Earlier this month I mentioned that the Arab coup d’etats that came immediately to my mind in the aftermath of the latest Mauritanian coup occurred in late spring or summertime. However, the indispensable alle reminded me of several other coups occurring in November, May, January. I gave several reasons for my belief that summer was a good time for a coup, some of which are not necessarily confined to that season. As alle suggested, I decided to go through as many Arab coup d’etats I could and catalogue them by month and decade in a spreadsheet, with graphs. Eventually, I hope to add any coups I may have missed and apply Sam Huntington’s three categories of coup to the data. Here are my initial impressions of the admittedly unscientific and general sample I gathered:
(1) The assumption that coups are more likely to be staged in the summertime than other seasons is only partially justified. The most coup prone months were July (7 coups), November (6 coups), August (5 coups), April and September (4 coups each). Coups occur in almost every month (October is the exception). Summer and autumn show higher activity than other seasons. Coups occur over more months in the summer than in the autumn, and the summer months have more coups on average (4.6) than autumnal ones (3.3). Autumn’s lower average is due to a lack of activity during October. Originally, I had offered a couple of reasons as to why I assumed that summertime would be the most common time for coups to occur. One was that summer was a time when leaders were likely to be out of the country or the capital on foreign visits or vacations, allowing those with a thirst for power to seize power more easily. This is also true of spring and early winter (leaders often make official visits at the beginning and end of the year). Coups while a leader is abroad are not as common as one might think, though, and they tend to take place in countries with small populations and low levels of development. Using Sam Huntington’s three coup categories, only one Arab state, Algeria, has seen a “Veto coup d’etat,” in which the military intervenes to override the overwhelming popular will of the people. Military coups in the Arab world are often bloodless as acts in and of themselves, though they may precipitate (or at least exacerbate) inter-communal or inter-party violence as they have in Iraq, Algeria, Sudan, and Comoros. Exceptions to this include the Iraqi coup of 1958, in which the putschists rather unceremoniously put the kibosh on the royal family.
(2) Since 1949 the Arab world has not known a decade in which there has not been at least two successful coup d’etats. The 1960’s through 1980’s are especially coup-laden, and the 2000’s have thus far known only two coups, both of them in Mauritania, fewer than any other decade. It is important to note the Cold War context of these decades, both the global Cold War between the United States and the Soviet Union, but also the “Arab Cold War” between the “progressive” republican (and often Arab nationalist) Non-Allied states and the conservative, often monarchical, Western allied ones. In view of this, the frequency of Arab coups is similar to sub-Saharan Africa’s during the 1960’s and 1970’s in its elevated number of coups. In the most coup afflicted states, periods during or following armed conflict, the period after the first Arab-Israeli War, the Sahara War, or the Sudanese Civil War for instance, are particularly active. During and after the 1980’s, coups drop off. Many states made their peace with Israel or accepted American patronage and developed a more effective internal praetorian complex in which organized domestic opposition from the military or other groups was co-opted, neutralized, or eliminated. Many of the leaders who came to power in the 1980’s have remained in power since, or until very recently. Coups after the middle 1980’s tended to occur outside of the American sphere of influence, particularly in Arab Africa. Several of these states were incapable of building a strong authoritarian order in the face of a variety of centrifugal forces, and a lack of strong unifying forces, politically, culturally, or otherwise. A variety of particular factors, which I will not parse, contributed to this failure in each state and continue to plague the weakest Arab states. As Naison Ngoma wrote in 2004,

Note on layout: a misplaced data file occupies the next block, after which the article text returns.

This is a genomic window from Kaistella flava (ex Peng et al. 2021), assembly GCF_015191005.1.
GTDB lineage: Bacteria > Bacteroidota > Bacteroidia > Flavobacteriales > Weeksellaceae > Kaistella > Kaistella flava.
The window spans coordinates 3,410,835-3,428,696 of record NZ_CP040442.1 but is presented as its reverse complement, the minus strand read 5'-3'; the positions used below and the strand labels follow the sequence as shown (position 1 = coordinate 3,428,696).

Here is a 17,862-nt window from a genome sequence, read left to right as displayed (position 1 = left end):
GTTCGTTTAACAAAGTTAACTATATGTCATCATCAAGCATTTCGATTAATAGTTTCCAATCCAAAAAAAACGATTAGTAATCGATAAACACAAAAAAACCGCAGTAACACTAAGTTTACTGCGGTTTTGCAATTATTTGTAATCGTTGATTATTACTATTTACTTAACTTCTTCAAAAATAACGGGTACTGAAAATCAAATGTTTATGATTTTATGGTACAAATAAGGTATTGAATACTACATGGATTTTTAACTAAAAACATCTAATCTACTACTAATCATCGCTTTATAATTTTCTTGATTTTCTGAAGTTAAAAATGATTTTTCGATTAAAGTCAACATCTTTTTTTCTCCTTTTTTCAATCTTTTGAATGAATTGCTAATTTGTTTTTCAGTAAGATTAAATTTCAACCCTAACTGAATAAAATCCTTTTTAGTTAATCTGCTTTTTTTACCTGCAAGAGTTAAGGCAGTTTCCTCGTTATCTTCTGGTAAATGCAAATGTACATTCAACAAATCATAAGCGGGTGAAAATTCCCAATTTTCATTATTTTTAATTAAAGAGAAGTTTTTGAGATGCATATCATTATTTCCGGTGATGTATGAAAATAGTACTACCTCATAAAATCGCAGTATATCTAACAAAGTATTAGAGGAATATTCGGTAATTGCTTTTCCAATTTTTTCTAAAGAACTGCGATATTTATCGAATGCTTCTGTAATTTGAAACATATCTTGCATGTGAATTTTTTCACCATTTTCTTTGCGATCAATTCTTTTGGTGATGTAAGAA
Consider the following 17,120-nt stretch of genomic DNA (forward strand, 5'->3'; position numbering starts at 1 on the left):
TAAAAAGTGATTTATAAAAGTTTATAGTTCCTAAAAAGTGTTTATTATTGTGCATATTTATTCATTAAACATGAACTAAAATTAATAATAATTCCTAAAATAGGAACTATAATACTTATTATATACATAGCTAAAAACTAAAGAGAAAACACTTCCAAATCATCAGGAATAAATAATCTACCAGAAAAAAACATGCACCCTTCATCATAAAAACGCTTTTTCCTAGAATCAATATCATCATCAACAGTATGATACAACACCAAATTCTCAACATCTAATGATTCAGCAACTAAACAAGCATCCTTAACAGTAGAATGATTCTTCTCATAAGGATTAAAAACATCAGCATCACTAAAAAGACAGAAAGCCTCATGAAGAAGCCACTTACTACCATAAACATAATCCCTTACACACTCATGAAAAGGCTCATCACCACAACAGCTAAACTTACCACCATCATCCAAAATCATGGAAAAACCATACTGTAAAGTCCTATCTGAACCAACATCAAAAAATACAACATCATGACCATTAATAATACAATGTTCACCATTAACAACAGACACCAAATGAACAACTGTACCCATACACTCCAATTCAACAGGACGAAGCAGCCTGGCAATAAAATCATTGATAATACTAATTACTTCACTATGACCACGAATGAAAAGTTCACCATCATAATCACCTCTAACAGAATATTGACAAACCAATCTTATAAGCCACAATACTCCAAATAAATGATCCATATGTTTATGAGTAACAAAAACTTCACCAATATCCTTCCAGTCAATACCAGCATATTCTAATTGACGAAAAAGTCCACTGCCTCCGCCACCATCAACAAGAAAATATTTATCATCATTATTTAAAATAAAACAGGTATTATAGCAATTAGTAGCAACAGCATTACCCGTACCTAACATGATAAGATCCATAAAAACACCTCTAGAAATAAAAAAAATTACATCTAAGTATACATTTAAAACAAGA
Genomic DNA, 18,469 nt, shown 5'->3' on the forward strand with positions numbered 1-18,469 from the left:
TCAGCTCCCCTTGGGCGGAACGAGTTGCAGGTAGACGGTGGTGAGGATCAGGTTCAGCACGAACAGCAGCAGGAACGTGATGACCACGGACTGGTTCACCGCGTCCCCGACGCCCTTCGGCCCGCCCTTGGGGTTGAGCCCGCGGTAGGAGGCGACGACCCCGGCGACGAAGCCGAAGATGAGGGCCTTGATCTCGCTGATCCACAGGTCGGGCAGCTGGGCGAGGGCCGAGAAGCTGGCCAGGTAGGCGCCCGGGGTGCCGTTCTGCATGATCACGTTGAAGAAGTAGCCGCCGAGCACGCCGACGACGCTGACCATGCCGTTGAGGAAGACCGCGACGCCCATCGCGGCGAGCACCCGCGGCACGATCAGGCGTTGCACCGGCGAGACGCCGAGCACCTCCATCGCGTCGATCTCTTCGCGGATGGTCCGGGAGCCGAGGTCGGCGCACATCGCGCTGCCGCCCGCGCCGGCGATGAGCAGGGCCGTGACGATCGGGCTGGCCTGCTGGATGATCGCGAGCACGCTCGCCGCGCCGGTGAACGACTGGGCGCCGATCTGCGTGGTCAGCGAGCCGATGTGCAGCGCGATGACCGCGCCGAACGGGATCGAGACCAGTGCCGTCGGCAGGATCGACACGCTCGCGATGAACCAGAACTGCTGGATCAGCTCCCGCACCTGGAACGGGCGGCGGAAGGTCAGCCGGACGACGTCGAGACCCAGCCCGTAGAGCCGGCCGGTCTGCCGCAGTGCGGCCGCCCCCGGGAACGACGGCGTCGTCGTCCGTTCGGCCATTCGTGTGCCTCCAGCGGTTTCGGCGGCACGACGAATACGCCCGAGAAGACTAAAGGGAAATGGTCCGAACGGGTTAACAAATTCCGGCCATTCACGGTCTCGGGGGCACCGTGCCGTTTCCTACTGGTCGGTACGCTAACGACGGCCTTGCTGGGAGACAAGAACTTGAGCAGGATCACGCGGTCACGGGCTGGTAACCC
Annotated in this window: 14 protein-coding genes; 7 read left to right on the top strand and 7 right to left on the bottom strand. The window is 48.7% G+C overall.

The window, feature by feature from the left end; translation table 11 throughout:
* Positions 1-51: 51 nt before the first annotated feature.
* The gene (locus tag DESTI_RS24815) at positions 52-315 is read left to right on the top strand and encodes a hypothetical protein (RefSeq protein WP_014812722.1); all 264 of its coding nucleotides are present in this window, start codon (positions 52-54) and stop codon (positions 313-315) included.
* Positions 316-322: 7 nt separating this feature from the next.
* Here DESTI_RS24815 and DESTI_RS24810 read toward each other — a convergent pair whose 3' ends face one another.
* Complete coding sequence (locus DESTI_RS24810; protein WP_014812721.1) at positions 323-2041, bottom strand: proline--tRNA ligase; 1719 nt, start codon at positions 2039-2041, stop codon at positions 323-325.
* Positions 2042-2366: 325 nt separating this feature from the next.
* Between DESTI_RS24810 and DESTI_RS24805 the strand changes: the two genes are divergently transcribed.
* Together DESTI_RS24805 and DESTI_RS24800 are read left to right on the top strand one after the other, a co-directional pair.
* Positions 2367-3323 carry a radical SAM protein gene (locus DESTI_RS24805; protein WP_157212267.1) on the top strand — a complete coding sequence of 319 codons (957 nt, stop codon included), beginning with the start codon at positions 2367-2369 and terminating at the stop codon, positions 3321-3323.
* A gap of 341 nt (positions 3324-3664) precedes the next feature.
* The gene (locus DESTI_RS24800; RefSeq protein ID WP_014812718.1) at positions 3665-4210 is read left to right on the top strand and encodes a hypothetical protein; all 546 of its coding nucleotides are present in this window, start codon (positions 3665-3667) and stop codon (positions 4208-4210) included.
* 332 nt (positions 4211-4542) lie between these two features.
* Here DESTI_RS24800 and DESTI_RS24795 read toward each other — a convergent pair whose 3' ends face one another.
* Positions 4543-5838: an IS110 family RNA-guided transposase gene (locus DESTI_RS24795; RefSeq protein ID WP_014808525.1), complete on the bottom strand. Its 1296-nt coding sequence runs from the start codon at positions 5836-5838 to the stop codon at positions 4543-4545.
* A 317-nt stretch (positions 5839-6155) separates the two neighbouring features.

[T]he seemingly unremitting rate of coups [ . . . ] shows that despite the improvements of sub-Saharan Africa’s economic performance (which is generally considered synonymous with the democratisation of the states) the danger of coups d’état remains high. Society’s expectations have tended to supersede governments’ economic capacity. The solution in this regard would seem to be economies performing beyond the demands made by the general society. Since this is hardly likely, given the general lack of capacity of the states in the region, military coups remain a realistic threat.”
(3) Syria, Mauritania, Comoros, and Sudan lead the coup count. Syria has had the most, though all of these occurred between 1949 and 1970. Comoros’s first coup came less than a year after its independence in 1975. Mauritania’s first coup came during the disastrous war in the Western Sahara, when mismanagement of the war effort caused military leaders to depose Mokhtar Ould Daddah in 1978. Close up, Mauritania’s tradition of coup and counter coup during the early 1980’s is reminiscent of Syria’s during the early 1950’s and 1960’s: both begin with disastrous wars, disgruntled military men, and a weak national identity ending with a strong man dictator of many years. Mauritania appeared to have broken that cycle for a brief time in 2007. The chances of that democratic experiment being restarted are lower than they might be if the former president had been removed legally. What will follow is increasingly murky.
Suggestions/recommendations, observations, comments, questions, corrections, etc. are welcome and encouraged.